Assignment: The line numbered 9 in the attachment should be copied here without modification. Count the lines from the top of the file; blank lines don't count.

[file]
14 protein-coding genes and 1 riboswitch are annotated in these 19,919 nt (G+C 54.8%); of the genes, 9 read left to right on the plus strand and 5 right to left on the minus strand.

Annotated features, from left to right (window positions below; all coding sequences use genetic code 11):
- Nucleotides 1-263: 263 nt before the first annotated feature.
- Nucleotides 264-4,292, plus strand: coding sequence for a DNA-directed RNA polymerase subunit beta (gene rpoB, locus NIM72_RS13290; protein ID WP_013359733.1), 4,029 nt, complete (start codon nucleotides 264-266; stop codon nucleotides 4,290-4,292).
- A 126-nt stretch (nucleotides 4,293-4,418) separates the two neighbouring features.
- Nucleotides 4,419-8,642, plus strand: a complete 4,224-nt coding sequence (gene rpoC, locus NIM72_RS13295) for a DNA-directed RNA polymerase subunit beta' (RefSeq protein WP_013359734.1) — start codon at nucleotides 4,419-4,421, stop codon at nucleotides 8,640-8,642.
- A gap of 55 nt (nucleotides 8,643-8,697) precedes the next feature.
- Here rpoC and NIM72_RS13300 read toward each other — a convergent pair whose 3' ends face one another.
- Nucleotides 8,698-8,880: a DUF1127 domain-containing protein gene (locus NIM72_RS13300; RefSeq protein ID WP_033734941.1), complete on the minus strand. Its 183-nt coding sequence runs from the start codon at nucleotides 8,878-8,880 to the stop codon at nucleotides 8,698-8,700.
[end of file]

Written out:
- Nucleotides 8,698-8,880: a DUF1127 domain-containing protein gene (locus NIM72_RS13300; RefSeq protein ID WP_033734941.1), complete on the minus strand. Its 183-nt coding sequence runs from the start codon at nucleotides 8,878-8,880 to the stop codon at nucleotides 8,698-8,700.